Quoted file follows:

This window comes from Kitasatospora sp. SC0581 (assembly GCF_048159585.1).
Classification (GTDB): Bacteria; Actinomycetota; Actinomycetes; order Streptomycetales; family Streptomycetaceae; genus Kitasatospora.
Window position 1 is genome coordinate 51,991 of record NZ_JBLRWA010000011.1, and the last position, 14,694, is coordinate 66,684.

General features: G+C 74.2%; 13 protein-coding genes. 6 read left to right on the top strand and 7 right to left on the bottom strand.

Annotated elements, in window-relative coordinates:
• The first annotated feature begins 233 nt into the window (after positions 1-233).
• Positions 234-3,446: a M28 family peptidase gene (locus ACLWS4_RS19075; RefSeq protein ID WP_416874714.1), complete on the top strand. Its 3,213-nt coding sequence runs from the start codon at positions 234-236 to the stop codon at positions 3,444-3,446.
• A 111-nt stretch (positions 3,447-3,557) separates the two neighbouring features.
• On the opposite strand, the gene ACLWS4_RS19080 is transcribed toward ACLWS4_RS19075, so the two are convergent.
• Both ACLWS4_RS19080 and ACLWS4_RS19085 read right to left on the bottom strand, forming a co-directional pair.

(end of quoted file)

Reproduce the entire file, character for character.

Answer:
This window comes from Kitasatospora sp. SC0581 (assembly GCF_048159585.1).
Classification (GTDB): Bacteria; Actinomycetota; Actinomycetes; order Streptomycetales; family Streptomycetaceae; genus Kitasatospora.
Window position 1 is genome coordinate 51,991 of record NZ_JBLRWA010000011.1, and the last position, 14,694, is coordinate 66,684.

General features: G+C 74.2%; 13 protein-coding genes. 6 read left to right on the top strand and 7 right to left on the bottom strand.

Annotated elements, in window-relative coordinates:
• The first annotated feature begins 233 nt into the window (after positions 1-233).
• Positions 234-3,446: a M28 family peptidase gene (locus ACLWS4_RS19075; RefSeq protein ID WP_416874714.1), complete on the top strand. Its 3,213-nt coding sequence runs from the start codon at positions 234-236 to the stop codon at positions 3,444-3,446.
• A 111-nt stretch (positions 3,447-3,557) separates the two neighbouring features.
• On the opposite strand, the gene ACLWS4_RS19080 is transcribed toward ACLWS4_RS19075, so the two are convergent.
• Both ACLWS4_RS19080 and ACLWS4_RS19085 read right to left on the bottom strand, forming a co-directional pair.